If you thought massage was nothing more than a pleasant way to spend an hour, think again! Evidence shows that different forms of massage offer a range of health benefits, from the physical to the psychological.
The fact that touch is an innate human need is clear from babies’ response to it: massaged pre-terms gain weight compared to their unmassaged peers. The significance of this need was brought into sharp focus during the Covid pandemic. Self-isolation drove a longing for human touch; something psychologists call ‘skin hunger’.
Let’s take a deeper look.
The science of touch
Touch has powerful social and cultural significance. Religious healers across the centuries have used the ‘laying on of hands’ as a curative method.
But what exactly is going on when someone experiences positive and empathetic touch, like massage?
We sense pleasurable (or ‘affective’) touch through a special network of nerve fibres. The existence of this dedicated pathway highlights how important a role these sensations play in our social functioning.
During massage, there’s a shift in our hormone balance. The stress hormone, cortisol, is dampened, while mood-boosting hormones oxytocin and serotonin surge.
It reduces pain experience. This works physically, as the sensations interrupt pain signals, in much the same way as rubbing a sore knee. But it also works as a reassurance. The recipient can safely experience pleasant sensation, signalling to the nervous system that pain or damage aren’t overwhelming.
More than just a salve for sore muscles, massage offers a wide range of physical gains, including for:
- Immunity – it boosts white blood cell production. These cells form part of the immune system and are active in growth and repair.
- Circulation – it increases local blood flow (which is why the skin reddens). Blood carries nutrients to muscles and removes waste, maintaining good tissue health.
- Flexibility – improving soft tissue elasticity enhances mobility at joints.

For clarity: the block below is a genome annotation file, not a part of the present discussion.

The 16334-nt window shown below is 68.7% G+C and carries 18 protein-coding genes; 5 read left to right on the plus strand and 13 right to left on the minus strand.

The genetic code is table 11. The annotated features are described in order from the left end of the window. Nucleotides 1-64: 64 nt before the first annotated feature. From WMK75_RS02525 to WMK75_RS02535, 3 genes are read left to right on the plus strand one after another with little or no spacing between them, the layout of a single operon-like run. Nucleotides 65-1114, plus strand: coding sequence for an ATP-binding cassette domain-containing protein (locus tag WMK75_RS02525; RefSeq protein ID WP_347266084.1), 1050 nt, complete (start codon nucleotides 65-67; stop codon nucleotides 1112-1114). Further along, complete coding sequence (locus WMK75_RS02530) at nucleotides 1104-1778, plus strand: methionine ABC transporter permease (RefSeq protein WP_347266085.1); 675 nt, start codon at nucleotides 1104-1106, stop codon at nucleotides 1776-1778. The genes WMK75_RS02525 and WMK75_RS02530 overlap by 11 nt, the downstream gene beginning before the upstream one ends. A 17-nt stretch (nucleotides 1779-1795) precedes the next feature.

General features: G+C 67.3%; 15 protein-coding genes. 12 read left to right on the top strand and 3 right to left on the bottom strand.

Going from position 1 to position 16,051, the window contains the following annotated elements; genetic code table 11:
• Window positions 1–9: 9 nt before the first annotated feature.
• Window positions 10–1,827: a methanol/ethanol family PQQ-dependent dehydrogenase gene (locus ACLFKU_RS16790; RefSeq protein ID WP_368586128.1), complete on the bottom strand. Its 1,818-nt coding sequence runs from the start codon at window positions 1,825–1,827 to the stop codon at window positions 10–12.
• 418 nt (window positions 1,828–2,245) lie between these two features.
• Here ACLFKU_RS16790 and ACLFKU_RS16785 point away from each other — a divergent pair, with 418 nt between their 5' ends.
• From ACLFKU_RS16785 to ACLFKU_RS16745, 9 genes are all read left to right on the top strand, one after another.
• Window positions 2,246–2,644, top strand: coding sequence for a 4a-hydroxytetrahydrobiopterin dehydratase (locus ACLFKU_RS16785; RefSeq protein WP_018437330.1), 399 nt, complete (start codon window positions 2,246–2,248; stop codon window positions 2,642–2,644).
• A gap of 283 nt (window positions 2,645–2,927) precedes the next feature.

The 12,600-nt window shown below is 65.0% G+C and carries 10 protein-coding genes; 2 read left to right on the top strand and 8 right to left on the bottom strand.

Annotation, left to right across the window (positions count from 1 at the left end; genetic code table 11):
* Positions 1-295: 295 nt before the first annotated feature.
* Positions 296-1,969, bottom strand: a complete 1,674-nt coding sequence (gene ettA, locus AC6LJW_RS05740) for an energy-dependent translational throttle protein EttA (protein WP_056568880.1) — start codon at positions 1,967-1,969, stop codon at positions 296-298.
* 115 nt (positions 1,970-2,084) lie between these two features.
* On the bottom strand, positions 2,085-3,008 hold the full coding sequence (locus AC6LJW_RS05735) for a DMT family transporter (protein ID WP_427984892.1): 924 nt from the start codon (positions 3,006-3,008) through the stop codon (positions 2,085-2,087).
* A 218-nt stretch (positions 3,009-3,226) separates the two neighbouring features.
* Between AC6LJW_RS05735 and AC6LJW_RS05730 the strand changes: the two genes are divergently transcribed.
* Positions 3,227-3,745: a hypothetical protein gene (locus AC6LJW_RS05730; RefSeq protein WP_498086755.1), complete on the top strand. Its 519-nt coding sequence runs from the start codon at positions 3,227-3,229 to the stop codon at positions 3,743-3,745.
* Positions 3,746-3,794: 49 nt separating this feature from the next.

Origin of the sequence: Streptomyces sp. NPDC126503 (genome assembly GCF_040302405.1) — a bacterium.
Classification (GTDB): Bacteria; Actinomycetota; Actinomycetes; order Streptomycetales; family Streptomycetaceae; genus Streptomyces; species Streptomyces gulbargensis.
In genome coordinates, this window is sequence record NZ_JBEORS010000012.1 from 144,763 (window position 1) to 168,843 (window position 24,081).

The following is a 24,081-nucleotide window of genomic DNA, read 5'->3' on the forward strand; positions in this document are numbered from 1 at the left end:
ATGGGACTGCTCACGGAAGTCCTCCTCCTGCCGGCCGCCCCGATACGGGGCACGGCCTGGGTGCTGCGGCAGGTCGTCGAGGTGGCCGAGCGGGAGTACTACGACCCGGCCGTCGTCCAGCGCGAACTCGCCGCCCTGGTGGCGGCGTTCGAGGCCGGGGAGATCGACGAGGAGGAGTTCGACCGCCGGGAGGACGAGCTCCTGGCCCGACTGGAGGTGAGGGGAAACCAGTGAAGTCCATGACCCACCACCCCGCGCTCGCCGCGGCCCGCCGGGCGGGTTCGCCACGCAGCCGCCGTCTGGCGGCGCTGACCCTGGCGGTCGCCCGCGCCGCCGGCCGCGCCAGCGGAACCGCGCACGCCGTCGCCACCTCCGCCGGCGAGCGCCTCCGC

- Pain – massage can help ease the pain of headaches, fibromyalgia, arthritis, and soft tissue injuries. It also helps with post-operative pain and scar reduction.
- Recovery – a post-workout massage shortens the time needed for recovery by reducing delayed-onset muscle soreness and fatigue.
- Inflammation – research shows that massage is effective in reducing inflammatory markers.
Good for mind as well as body, massage is a boon to mental wellbeing in several ways, including:
- Stress reduction – it lowers levels of the stress hormone, cortisol. And together with reductions in blood pressure and heart rate, it induces a sense of calmness.
- Relaxation – the simple act of taking time for yourself promotes a sense of wellbeing. Self-care is a component of mental positivity, and a massage combines this with the power of therapeutic touch.
- Mood elevation – research shows the beneficial effects of massage on people struggling with depression or anxiety. Oxytocin, which increases during massage, is sometimes referred to as the ‘love hormone’ and is active during social bonding.
- Sleep – it influences our circadian rhythms, helping to regulate sleep/wake cycles. Serotonin, released during massage, is a precursor to melatonin, the hormone that helps you fall asleep.
Types of massage
With so many varieties of massage on offer, you may be wondering which to select. The answer is that it depends on what you’re trying to achieve.
If you’re an exercise enthusiast with soreness and tightness after a workout, have a sports massage. Reaching the deeper layers, it will address the adhesions that happen with micro-trauma, improving tissue glide and reducing inflammation.
Swedish massage, on the other hand, combines a variety of light strokes, kneading and tapping that can ease aches, improve circulation and encourage lymphatic drainage. This is the go-to massage for those seeking to manage pain and lessen swelling, alongside improving mood and sleep.
If indulgent relaxation is more your thing, you might prefer a spa-style massage. These often include aromatherapy oils, mood lighting and music for the full ‘zen’ experience. Always check that your therapist is qualified and insured before you book.
For expectant mums, pregnancy massage has a host of health benefits. Studies show that massage reduces back and leg pain, and depression and anxiety, while offering increased immunity and a boost of mood-lifting hormones. It also reduces the likelihood of pre-term delivery and increases the baby’s birth weight. Plus, there’s little risk of complications or side-effects, so mums-to-be can feel reassured that they’re in good hands.
And if you deliver by Caesarean section, take a look at our article on the importance of massaging your scar.
Interested in massage?
Whatever massage you decide is right for you, always ask about the qualifications of your therapist. If you have a health or medical condition, check they understand how it might impact your treatment.
If you want to find out how massage can benefit your health and wellbeing, why not try a session with our qualified and experienced massage therapists? Book online today.